Bone Spurs in Neck

Bone Spurs at Neck Side

Cervical osteophytes are bone spurs that grow on any of the seven vertebrae in the cervical spine (neck), ranging from the base of the skull, C1 vertebra, to the base of the neck, C7 vertebra.

The term “bone spurs” might elicit images of radiating spikes, but bone spurs (osteophytes) are really rounded and scalloped. The outer edge of a vertebra with bone spurs can resemble the hem of a ruffled gown or dripped wax built-up at the bottom of a candle light.

Osteophytes in the spine are a normal sign of aging and can be connected with conditions such as degenerative disc disease, osteoarthritis, spinal stenosis, and others. Osteophytes are not a cause for issue unless they lead to pain or neurological symptoms — such as tingling, numbness, or weak point– that can in some cases radiate from the neck into the shoulder, arm, and/or hand.


Bones are constantly renewing, like fingernails and hair. Nevertheless, irritated or damaged tissues can unusually influence neighboring bone development. As a result of these unusual impacts, osteophyte formation happens when new bone cells are transferred where they would not typically grow.

Cervical osteophyte development generally takes place when ligaments and tendons around the cervical spine’s bones and joints are damaged or irritated. This procedure usually occurs with wear and tear with time.

The swollen or broken tissue that promotes cervical osteophyte development is frequently caused by cervical osteoarthritis, a destruction in the neck joints that takes place in many older people. These joints consist of the disc areas themselves (a customized joint), the element joints, and the uncovertebral joints (in levels C3 through C7). Often cervical osteoarthritis is likewise referred to as cervical spondylosis.

Other types of arthritis, traumatic injury, and poor posture can also cause osteophyte formation.

Bone spurs, or osteophytes, are not painful in and of themselves. Lots of people with cervical bone spurs experience no pain or neurological symptoms. Nevertheless, symptoms might occur if the osteophytes intrude upon the individual spinal nerves, the spinal cord itself, the vertebral discs, or the capillary in the area of the cervical vertebral column.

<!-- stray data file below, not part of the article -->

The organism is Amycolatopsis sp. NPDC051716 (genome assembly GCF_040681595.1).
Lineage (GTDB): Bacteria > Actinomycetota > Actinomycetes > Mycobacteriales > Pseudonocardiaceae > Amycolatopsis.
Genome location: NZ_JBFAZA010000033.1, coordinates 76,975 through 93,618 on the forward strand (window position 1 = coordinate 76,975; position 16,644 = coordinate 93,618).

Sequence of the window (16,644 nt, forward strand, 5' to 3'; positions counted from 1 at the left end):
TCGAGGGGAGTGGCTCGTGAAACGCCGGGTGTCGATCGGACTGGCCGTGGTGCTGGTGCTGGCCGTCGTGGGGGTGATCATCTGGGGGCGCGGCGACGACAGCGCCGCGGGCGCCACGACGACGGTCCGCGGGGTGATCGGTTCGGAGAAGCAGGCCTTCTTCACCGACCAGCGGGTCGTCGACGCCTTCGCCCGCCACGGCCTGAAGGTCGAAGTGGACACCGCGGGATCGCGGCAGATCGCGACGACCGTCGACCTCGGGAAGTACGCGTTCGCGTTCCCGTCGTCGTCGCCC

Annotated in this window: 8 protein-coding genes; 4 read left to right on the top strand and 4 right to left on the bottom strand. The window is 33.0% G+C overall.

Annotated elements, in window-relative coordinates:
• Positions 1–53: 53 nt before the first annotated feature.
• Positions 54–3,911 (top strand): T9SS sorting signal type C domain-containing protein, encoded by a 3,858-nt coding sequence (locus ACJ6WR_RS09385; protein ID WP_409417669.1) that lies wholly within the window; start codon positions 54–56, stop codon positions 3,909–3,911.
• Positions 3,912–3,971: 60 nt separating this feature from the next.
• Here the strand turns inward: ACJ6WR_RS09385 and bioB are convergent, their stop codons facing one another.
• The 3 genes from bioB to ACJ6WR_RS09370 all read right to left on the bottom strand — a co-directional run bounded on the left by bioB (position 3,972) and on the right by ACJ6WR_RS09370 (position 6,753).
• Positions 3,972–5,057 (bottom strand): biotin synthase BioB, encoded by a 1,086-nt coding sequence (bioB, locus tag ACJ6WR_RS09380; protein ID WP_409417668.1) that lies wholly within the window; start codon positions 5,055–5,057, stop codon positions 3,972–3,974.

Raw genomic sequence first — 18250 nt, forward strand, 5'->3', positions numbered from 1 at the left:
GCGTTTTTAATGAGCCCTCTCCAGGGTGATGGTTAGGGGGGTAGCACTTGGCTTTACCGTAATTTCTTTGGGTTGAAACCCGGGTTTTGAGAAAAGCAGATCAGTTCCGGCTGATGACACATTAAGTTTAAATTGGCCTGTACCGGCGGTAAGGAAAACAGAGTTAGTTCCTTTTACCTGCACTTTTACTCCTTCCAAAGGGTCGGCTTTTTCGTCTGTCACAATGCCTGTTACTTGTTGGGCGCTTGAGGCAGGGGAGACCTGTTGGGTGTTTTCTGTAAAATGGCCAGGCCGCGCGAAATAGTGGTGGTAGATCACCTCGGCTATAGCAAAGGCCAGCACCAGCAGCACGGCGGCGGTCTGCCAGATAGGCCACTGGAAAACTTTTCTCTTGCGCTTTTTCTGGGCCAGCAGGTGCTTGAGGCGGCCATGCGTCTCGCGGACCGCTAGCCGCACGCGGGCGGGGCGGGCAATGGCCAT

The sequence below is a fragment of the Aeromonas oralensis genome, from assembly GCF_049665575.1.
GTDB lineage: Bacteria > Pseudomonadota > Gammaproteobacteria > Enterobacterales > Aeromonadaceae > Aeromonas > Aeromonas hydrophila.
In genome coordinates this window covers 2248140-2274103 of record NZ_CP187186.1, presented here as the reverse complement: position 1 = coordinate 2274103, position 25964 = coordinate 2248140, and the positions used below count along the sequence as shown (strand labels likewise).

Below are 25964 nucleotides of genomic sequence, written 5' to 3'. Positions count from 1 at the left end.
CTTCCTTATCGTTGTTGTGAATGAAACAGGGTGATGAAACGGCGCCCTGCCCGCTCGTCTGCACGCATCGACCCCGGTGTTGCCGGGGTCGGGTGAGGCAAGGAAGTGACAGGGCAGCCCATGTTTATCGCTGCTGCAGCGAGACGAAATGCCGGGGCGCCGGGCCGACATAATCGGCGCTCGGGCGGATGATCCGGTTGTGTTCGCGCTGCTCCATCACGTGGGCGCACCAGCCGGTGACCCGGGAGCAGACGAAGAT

Symptoms of Bone Spurs in the Neck

People who do experience issues connected with cervical bone spurs might display a vast array of symptoms, consisting of but not restricted to:

Information verified by the team.
  • Radicular pain. A searing or shock-like pain can radiate along the nerve pathway from the neck into the shoulder, arm, and/or hand. It is usually only on one side, however it can also be on both sides.
  • Headaches. Cervicogenic headache, which can result if an osteophyte presses versus a cervical nerve root that radiates pain to the back of the head — and often to the leading or sides of the head and/or behind the eye.
  • Myelopathy. If the cervical bone spur begins entering into the back canal and irritates the spine, then an individual might have extra neurological issues such as balance and/or coordination problems, agonizing shock-like pains through the arms and/or legs that might be intensified when bending forward, weakness or numbness anywhere below the neck, and possibly loss bowel or bladder control.
  • Dull neck pain. This kind of pain can be a basic achiness.
  • Dysphagia. In uncommon cases, individuals can experience progressive trouble swallowing or breathing.
  • Neck tightness. The neck is most likely sore and has actually minimized mobility, particularly if experiencing increased pain when turning from side to side.
  • Neurological problems. Numbness or tingling in one or both arms and/or hands. There might also be progressive weakness in one or both arms and/or hands with or without disability of finger dexterity.

Such symptoms as those described above are similar or the like those that can be brought on by a variety of other neurological and/or back conditions. A precise medical diagnosis is essential in order to successfully handle or treat the associated symptoms of pain or neurological problems.


For the majority of people, cervical osteophytes do not cause symptoms. In fact, it is common for people to have bone spurs show up on x-rays or MRIs without them being a reason for pain or other symptoms.

If somebody is experiencing neck pain or symptoms of tingling, numbness, or weak point radiating into the shoulder, arm, or hand, then a doctor will likely begin by taking a patient’s history and performing a physical exam. Frequently, non-surgical treatments of neck pain can start without performing sophisticated diagnostics such as imaging research studies or electrodiagnostic tests.